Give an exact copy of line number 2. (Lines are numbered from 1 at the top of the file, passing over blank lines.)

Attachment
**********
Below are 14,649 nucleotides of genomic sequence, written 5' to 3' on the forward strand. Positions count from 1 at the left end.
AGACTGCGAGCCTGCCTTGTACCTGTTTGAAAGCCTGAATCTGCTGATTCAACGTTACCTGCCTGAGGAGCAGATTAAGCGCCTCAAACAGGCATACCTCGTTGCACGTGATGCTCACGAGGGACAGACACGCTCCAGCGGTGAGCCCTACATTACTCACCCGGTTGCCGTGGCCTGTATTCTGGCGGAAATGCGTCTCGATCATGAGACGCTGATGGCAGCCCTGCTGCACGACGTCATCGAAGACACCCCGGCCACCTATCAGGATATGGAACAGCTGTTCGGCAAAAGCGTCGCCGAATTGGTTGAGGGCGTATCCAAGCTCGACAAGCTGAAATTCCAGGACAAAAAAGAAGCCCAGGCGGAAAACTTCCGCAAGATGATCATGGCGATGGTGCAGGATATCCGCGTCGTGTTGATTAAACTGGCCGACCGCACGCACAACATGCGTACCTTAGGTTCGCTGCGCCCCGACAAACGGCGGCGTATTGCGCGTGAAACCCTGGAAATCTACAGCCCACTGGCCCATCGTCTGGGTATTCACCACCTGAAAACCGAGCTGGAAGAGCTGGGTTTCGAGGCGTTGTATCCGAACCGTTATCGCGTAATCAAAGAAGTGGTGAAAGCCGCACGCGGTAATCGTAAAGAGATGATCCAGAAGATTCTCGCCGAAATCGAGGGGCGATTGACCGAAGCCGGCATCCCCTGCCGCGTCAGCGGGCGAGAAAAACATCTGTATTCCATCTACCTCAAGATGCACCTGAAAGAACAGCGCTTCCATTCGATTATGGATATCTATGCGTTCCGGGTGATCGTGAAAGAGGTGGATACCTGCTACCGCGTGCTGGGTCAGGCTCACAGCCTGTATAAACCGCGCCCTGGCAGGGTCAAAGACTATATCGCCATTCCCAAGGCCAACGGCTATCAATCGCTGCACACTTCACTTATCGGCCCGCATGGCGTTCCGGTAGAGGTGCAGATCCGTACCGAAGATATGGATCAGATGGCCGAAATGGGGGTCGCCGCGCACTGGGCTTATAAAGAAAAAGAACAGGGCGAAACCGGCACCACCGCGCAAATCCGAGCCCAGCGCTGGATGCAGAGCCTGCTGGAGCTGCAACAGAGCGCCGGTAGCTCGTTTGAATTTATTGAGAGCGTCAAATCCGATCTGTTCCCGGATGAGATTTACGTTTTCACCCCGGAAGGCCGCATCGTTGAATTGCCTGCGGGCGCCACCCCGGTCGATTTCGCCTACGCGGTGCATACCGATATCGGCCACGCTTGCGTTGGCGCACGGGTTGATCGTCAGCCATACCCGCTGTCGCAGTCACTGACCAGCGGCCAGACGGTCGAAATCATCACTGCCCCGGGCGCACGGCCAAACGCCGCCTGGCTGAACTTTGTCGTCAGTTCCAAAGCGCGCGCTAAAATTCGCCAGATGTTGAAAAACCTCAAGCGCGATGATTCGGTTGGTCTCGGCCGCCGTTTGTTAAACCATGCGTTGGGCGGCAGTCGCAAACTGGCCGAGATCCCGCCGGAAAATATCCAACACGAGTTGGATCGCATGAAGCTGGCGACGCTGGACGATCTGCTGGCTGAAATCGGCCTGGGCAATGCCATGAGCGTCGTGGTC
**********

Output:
AGACTGCGAGCCTGCCTTGTACCTGTTTGAAAGCCTGAATCTGCTGATTCAACGTTACCTGCCTGAGGAGCAGATTAAGCGCCTCAAACAGGCATACCTCGTTGCACGTGATGCTCACGAGGGACAGACACGCTCCAGCGGTGAGCCCTACATTACTCACCCGGTTGCCGTGGCCTGTATTCTGGCGGAAATGCGTCTCGATCATGAGACGCTGATGGCAGCCCTGCTGCACGACGTCATCGAAGACACCCCGGCCACCTATCAGGATATGGAACAGCTGTTCGGCAAAAGCGTCGCCGAATTGGTTGAGGGCGTATCCAAGCTCGACAAGCTGAAATTCCAGGACAAAAAAGAAGCCCAGGCGGAAAACTTCCGCAAGATGATCATGGCGATGGTGCAGGATATCCGCGTCGTGTTGATTAAACTGGCCGACCGCACGCACAACATGCGTACCTTAGGTTCGCTGCGCCCCGACAAACGGCGGCGTATTGCGCGTGAAACCCTGGAAATCTACAGCCCACTGGCCCATCGTCTGGGTATTCACCACCTGAAAACCGAGCTGGAAGAGCTGGGTTTCGAGGCGTTGTATCCGAACCGTTATCGCGTAATCAAAGAAGTGGTGAAAGCCGCACGCGGTAATCGTAAAGAGATGATCCAGAAGATTCTCGCCGAAATCGAGGGGCGATTGACCGAAGCCGGCATCCCCTGCCGCGTCAGCGGGCGAGAAAAACATCTGTATTCCATCTACCTCAAGATGCACCTGAAAGAACAGCGCTTCCATTCGATTATGGATATCTATGCGTTCCGGGTGATCGTGAAAGAGGTGGATACCTGCTACCGCGTGCTGGGTCAGGCTCACAGCCTGTATAAACCGCGCCCTGGCAGGGTCAAAGACTATATCGCCATTCCCAAGGCCAACGGCTATCAATCGCTGCACACTTCACTTATCGGCCCGCATGGCGTTCCGGTAGAGGTGCAGATCCGTACCGAAGATATGGATCAGATGGCCGAAATGGGGGTCGCCGCGCACTGGGCTTATAAAGAAAAAGAACAGGGCGAAACCGGCACCACCGCGCAAATCCGAGCCCAGCGCTGGATGCAGAGCCTGCTGGAGCTGCAACAGAGCGCCGGTAGCTCGTTTGAATTTATTGAGAGCGTCAAATCCGATCTGTTCCCGGATGAGATTTACGTTTTCACCCCGGAAGGCCGCATCGTTGAATTGCCTGCGGGCGCCACCCCGGTCGATTTCGCCTACGCGGTGCATACCGATATCGGCCACGCTTGCGTTGGCGCACGGGTTGATCGTCAGCCATACCCGCTGTCGCAGTCACTGACCAGCGGCCAGACGGTCGAAATCATCACTGCCCCGGGCGCACGGCCAAACGCCGCCTGGCTGAACTTTGTCGTCAGTTCCAAAGCGCGCGCTAAAATTCGCCAGATGTTGAAAAACCTCAAGCGCGATGATTCGGTTGGTCTCGGCCGCCGTTTGTTAAACCATGCGTTGGGCGGCAGTCGCAAACTGGCCGAGATCCCGCCGGAAAATATCCAACACGAGTTGGATCGCATGAAGCTGGCGACGCTGGACGATCTGCTGGCTGAAATCGGCCTGGGCAATGCCATGAGCGTCGTGGTC